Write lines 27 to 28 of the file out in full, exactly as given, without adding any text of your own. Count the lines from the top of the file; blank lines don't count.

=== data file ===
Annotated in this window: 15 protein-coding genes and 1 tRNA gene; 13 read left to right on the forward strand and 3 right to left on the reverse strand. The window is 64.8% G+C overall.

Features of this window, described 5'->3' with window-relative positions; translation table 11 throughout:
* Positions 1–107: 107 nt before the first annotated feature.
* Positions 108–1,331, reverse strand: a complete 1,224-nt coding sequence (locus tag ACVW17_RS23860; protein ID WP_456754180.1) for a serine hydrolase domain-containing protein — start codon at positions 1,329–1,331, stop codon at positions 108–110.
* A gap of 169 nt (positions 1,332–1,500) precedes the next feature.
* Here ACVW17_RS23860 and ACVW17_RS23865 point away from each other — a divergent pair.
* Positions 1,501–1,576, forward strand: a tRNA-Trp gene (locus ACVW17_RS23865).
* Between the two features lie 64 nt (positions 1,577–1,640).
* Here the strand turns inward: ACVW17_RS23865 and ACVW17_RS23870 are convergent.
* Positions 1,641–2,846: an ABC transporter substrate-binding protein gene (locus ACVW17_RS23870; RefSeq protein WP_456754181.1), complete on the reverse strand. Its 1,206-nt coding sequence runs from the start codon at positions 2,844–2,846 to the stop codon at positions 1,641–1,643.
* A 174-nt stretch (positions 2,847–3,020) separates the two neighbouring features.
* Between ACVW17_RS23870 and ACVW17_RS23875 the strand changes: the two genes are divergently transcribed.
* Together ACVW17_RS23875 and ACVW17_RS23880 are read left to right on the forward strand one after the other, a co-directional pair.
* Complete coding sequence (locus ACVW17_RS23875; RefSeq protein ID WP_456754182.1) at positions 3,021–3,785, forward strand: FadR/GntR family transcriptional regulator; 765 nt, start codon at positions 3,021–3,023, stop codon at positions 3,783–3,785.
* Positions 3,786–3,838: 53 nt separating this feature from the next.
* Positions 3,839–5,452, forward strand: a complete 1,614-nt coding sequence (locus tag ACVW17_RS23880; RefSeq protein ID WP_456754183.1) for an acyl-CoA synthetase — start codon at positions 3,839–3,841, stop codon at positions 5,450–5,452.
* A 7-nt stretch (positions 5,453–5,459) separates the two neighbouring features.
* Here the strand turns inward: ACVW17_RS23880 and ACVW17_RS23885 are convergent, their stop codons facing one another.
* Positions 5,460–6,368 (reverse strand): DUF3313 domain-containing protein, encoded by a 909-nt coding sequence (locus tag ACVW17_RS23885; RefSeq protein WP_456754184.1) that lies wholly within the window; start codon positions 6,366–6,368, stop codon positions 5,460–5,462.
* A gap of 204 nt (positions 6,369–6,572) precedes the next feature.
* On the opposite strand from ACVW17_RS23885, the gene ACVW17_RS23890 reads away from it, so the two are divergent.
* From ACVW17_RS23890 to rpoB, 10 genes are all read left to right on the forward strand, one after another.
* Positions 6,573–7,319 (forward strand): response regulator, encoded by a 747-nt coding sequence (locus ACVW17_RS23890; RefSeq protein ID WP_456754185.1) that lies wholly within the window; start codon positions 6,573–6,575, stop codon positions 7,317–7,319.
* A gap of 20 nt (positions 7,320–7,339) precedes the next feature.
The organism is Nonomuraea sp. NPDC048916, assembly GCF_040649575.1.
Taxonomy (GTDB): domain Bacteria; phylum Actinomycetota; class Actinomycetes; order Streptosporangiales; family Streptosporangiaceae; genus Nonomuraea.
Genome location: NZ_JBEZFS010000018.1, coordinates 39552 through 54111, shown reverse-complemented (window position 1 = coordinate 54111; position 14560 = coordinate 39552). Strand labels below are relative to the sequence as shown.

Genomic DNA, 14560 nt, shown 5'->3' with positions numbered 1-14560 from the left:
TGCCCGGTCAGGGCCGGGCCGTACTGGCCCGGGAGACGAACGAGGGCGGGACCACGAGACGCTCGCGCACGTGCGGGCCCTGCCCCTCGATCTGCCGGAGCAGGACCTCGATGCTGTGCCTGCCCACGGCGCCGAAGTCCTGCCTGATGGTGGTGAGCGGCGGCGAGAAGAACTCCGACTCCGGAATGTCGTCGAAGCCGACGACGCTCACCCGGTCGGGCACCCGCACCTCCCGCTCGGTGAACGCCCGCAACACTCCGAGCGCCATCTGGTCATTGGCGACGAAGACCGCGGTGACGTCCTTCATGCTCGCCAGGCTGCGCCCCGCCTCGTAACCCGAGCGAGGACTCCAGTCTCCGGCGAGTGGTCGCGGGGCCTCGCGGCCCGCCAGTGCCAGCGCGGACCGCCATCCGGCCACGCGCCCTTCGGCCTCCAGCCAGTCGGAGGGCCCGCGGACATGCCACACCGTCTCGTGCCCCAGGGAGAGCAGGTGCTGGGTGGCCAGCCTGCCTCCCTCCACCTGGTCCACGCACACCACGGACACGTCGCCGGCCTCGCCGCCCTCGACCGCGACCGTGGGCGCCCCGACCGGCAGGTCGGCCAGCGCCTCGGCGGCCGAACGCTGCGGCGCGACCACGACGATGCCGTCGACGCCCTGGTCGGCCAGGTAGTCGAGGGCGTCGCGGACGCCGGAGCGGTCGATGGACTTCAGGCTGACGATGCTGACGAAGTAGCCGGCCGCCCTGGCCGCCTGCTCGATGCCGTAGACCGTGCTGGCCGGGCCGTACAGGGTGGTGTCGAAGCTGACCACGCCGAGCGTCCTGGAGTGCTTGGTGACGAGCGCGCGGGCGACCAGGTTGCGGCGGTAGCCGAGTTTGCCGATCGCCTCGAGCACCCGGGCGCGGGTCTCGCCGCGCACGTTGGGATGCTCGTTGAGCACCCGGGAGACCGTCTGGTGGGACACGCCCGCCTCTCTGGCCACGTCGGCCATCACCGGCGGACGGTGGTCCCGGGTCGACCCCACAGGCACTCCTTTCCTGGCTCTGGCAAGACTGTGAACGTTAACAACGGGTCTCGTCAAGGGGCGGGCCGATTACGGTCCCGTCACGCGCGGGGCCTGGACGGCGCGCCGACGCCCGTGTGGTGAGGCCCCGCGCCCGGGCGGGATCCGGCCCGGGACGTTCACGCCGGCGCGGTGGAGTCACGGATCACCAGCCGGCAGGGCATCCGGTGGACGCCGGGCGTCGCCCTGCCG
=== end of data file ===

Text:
Genome location: NZ_JBEZFS010000018.1, coordinates 39552 through 54111, shown reverse-complemented (window position 1 = coordinate 54111; position 14560 = coordinate 39552). Strand labels below are relative to the sequence as shown.

Genomic DNA, 14560 nt, shown 5'->3' with positions numbered 1-14560 from the left: